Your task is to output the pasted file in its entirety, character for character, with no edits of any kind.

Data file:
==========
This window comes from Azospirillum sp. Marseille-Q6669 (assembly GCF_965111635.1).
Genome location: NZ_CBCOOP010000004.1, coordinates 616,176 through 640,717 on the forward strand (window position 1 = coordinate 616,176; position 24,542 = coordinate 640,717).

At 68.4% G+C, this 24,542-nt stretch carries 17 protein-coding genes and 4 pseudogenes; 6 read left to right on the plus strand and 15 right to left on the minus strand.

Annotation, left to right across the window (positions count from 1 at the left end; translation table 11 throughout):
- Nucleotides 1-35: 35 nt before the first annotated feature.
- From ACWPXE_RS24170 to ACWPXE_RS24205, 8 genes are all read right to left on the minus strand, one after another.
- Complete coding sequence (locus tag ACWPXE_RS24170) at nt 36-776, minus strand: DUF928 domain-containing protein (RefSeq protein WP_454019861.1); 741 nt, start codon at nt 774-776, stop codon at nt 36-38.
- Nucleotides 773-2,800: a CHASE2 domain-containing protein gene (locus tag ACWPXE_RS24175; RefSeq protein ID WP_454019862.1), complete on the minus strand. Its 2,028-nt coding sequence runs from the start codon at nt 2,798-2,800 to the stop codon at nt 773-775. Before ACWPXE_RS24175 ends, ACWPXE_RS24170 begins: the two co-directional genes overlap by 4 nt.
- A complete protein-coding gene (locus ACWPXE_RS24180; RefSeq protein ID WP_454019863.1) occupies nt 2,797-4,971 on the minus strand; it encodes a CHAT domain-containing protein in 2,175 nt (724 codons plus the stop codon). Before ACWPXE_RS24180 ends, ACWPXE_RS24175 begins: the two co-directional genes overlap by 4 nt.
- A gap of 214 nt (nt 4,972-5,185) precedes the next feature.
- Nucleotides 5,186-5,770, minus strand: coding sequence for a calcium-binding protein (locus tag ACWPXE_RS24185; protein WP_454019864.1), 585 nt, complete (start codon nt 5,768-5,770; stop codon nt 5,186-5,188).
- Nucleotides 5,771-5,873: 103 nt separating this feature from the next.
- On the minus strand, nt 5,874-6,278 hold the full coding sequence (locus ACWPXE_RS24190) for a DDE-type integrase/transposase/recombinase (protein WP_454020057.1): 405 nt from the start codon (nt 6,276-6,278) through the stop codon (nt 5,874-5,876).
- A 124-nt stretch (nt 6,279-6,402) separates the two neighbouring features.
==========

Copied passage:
This window comes from Azospirillum sp. Marseille-Q6669 (assembly GCF_965111635.1).
Genome location: NZ_CBCOOP010000004.1, coordinates 616,176 through 640,717 on the forward strand (window position 1 = coordinate 616,176; position 24,542 = coordinate 640,717).

At 68.4% G+C, this 24,542-nt stretch carries 17 protein-coding genes and 4 pseudogenes; 6 read left to right on the plus strand and 15 right to left on the minus strand.

Annotation, left to right across the window (positions count from 1 at the left end; translation table 11 throughout):
- Nucleotides 1-35: 35 nt before the first annotated feature.
- From ACWPXE_RS24170 to ACWPXE_RS24205, 8 genes are all read right to left on the minus strand, one after another.
- Complete coding sequence (locus tag ACWPXE_RS24170) at nt 36-776, minus strand: DUF928 domain-containing protein (RefSeq protein WP_454019861.1); 741 nt, start codon at nt 774-776, stop codon at nt 36-38.
- Nucleotides 773-2,800: a CHASE2 domain-containing protein gene (locus tag ACWPXE_RS24175; RefSeq protein ID WP_454019862.1), complete on the minus strand. Its 2,028-nt coding sequence runs from the start codon at nt 2,798-2,800 to the stop codon at nt 773-775. Before ACWPXE_RS24175 ends, ACWPXE_RS24170 begins: the two co-directional genes overlap by 4 nt.
- A complete protein-coding gene (locus ACWPXE_RS24180; RefSeq protein ID WP_454019863.1) occupies nt 2,797-4,971 on the minus strand; it encodes a CHAT domain-containing protein in 2,175 nt (724 codons plus the stop codon). Before ACWPXE_RS24180 ends, ACWPXE_RS24175 begins: the two co-directional genes overlap by 4 nt.
- A gap of 214 nt (nt 4,972-5,185) precedes the next feature.
- Nucleotides 5,186-5,770, minus strand: coding sequence for a calcium-binding protein (locus tag ACWPXE_RS24185; protein WP_454019864.1), 585 nt, complete (start codon nt 5,768-5,770; stop codon nt 5,186-5,188).
- Nucleotides 5,771-5,873: 103 nt separating this feature from the next.
- On the minus strand, nt 5,874-6,278 hold the full coding sequence (locus ACWPXE_RS24190) for a DDE-type integrase/transposase/recombinase (protein WP_454020057.1): 405 nt from the start codon (nt 6,276-6,278) through the stop codon (nt 5,874-5,876).
- A 124-nt stretch (nt 6,279-6,402) separates the two neighbouring features.